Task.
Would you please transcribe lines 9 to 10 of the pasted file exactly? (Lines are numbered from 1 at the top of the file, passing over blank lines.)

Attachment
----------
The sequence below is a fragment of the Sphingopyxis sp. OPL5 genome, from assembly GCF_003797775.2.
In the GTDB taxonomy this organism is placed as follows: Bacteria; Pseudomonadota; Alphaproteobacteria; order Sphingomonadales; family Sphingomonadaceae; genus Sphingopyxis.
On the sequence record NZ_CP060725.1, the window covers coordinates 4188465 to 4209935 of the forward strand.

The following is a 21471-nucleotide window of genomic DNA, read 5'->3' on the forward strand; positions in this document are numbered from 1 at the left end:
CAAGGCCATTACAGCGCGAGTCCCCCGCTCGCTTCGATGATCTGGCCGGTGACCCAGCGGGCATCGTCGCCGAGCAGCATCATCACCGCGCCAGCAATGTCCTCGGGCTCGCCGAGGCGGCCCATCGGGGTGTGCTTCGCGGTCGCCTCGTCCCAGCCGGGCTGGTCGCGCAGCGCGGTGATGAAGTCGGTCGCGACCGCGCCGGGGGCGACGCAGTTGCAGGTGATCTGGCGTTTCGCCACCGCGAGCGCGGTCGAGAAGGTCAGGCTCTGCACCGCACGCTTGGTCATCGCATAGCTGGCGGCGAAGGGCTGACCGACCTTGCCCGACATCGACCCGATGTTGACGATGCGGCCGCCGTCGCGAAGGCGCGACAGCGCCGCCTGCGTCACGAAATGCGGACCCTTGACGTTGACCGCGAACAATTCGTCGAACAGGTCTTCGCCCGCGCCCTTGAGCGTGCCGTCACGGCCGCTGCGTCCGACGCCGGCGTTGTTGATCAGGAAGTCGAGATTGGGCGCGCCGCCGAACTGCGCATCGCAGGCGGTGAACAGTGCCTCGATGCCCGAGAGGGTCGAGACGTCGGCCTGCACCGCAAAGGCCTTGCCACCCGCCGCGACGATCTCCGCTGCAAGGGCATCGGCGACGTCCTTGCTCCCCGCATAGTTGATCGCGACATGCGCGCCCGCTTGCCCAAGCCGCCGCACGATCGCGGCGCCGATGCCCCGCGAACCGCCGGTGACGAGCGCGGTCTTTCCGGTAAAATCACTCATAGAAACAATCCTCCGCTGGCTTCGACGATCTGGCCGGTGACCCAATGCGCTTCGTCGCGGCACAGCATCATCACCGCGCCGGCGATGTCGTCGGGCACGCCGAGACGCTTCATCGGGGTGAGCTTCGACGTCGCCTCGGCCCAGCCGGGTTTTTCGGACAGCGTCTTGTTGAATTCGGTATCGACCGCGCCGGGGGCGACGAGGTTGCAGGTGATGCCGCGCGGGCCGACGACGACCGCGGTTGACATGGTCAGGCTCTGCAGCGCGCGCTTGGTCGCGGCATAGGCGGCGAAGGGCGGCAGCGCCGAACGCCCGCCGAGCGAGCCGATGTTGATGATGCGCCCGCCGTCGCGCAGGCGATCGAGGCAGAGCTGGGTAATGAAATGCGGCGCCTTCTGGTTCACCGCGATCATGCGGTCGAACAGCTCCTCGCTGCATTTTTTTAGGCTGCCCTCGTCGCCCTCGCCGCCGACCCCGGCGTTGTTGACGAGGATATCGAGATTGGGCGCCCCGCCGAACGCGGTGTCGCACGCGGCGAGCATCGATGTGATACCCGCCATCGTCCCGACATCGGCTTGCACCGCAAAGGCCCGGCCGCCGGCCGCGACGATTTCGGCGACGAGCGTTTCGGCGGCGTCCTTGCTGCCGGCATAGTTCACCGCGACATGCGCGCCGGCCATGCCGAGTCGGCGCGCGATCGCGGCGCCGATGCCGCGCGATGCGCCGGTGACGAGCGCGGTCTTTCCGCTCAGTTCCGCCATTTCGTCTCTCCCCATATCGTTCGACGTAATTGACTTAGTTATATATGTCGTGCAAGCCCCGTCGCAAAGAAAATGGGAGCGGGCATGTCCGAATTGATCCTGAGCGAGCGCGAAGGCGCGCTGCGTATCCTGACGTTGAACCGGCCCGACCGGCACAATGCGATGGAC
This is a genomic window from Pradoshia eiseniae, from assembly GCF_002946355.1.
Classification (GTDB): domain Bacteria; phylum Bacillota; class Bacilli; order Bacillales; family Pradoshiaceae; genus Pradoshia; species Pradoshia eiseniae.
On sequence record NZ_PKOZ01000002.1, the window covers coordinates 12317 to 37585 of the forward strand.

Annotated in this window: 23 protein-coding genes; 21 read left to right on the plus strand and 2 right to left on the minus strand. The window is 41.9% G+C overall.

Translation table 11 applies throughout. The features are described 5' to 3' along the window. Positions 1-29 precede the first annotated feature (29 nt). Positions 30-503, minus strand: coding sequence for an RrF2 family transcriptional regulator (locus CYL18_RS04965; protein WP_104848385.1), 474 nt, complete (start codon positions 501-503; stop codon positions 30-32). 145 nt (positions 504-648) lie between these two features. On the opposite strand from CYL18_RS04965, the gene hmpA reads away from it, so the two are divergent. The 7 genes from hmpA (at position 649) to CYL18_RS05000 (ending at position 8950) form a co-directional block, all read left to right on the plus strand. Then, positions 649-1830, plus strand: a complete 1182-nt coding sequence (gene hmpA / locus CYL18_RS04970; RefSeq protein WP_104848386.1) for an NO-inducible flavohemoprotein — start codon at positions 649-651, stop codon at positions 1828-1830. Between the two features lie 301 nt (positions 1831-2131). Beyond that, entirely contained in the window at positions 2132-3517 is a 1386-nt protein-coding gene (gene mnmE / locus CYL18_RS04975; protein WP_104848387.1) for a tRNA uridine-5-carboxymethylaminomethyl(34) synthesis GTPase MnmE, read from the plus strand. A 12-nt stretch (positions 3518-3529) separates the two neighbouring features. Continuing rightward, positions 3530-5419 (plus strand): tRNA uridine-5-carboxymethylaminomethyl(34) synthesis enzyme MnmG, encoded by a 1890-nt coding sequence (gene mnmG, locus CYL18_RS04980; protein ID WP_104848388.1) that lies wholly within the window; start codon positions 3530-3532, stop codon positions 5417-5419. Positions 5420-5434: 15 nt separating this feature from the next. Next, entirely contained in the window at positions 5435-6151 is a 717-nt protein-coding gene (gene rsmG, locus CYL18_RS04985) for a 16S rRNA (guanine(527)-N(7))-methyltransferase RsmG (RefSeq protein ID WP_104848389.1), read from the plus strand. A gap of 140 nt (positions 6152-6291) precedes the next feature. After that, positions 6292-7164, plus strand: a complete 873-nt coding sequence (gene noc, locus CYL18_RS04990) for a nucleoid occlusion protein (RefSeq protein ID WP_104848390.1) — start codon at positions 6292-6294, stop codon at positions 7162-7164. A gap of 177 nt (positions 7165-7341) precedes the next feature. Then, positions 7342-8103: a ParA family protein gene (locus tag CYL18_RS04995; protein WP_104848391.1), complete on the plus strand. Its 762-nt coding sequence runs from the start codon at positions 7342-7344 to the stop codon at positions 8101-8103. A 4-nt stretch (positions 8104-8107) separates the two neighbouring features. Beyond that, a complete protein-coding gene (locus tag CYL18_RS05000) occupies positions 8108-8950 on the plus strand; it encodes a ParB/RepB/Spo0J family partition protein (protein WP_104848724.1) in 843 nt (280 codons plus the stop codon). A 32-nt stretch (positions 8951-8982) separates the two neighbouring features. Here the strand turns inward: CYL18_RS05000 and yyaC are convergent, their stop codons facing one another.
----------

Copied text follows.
Annotated in this window: 23 protein-coding genes; 21 read left to right on the plus strand and 2 right to left on the minus strand. The window is 41.9% G+C overall.

Translation table 11 applies throughout. The features are described 5' to 3' along the window. Positions 1-29 precede the first annotated feature (29 nt). Positions 30-503, minus strand: coding sequence for an RrF2 family transcriptional regulator (locus CYL18_RS04965; protein WP_104848385.1), 474 nt, complete (start codon positions 501-503; stop codon positions 30-32). 145 nt (positions 504-648) lie between these two features. On the opposite strand from CYL18_RS04965, the gene hmpA reads away from it, so the two are divergent. The 7 genes from hmpA (at position 649) to CYL18_RS05000 (ending at position 8950) form a co-directional block, all read left to right on the plus strand. Then, positions 649-1830, plus strand: a complete 1182-nt coding sequence (gene hmpA / locus CYL18_RS04970; RefSeq protein WP_104848386.1) for an NO-inducible flavohemoprotein — start codon at positions 649-651, stop codon at positions 1828-1830. Between the two features lie 301 nt (positions 1831-2131). Beyond that, entirely contained in the window at positions 2132-3517 is a 1386-nt protein-coding gene (gene mnmE / locus CYL18_RS04975; protein WP_104848387.1) for a tRNA uridine-5-carboxymethylaminomethyl(34) synthesis GTPase MnmE, read from the plus strand. A 12-nt stretch (positions 3518-3529) separates the two neighbouring features. Continuing rightward, positions 3530-5419 (plus strand): tRNA uridine-5-carboxymethylaminomethyl(34) synthesis enzyme MnmG, encoded by a 1890-nt coding sequence (gene mnmG, locus CYL18_RS04980; protein ID WP_104848388.1) that lies wholly within the window; start codon positions 3530-3532, stop codon positions 5417-5419. Positions 5420-5434: 15 nt separating this feature from the next. Next, entirely contained in the window at positions 5435-6151 is a 717-nt protein-coding gene (gene rsmG, locus CYL18_RS04985) for a 16S rRNA (guanine(527)-N(7))-methyltransferase RsmG (RefSeq protein ID WP_104848389.1), read from the plus strand. A gap of 140 nt (positions 6152-6291) precedes the next feature. After that, positions 6292-7164, plus strand: a complete 873-nt coding sequence (gene noc, locus CYL18_RS04990) for a nucleoid occlusion protein (RefSeq protein ID WP_104848390.1) — start codon at positions 6292-6294, stop codon at positions 7162-7164. A gap of 177 nt (positions 7165-7341) precedes the next feature. Then, positions 7342-8103: a ParA family protein gene (locus tag CYL18_RS04995; protein WP_104848391.1), complete on the plus strand. Its 762-nt coding sequence runs from the start codon at positions 7342-7344 to the stop codon at positions 8101-8103. A 4-nt stretch (positions 8104-8107) separates the two neighbouring features. Beyond that, a complete protein-coding gene (locus tag CYL18_RS05000) occupies positions 8108-8950 on the plus strand; it encodes a ParB/RepB/Spo0J family partition protein (protein WP_104848724.1) in 843 nt (280 codons plus the stop codon). A 32-nt stretch (positions 8951-8982) separates the two neighbouring features. Here the strand turns inward: CYL18_RS05000 and yyaC are convergent, their stop codons facing one another.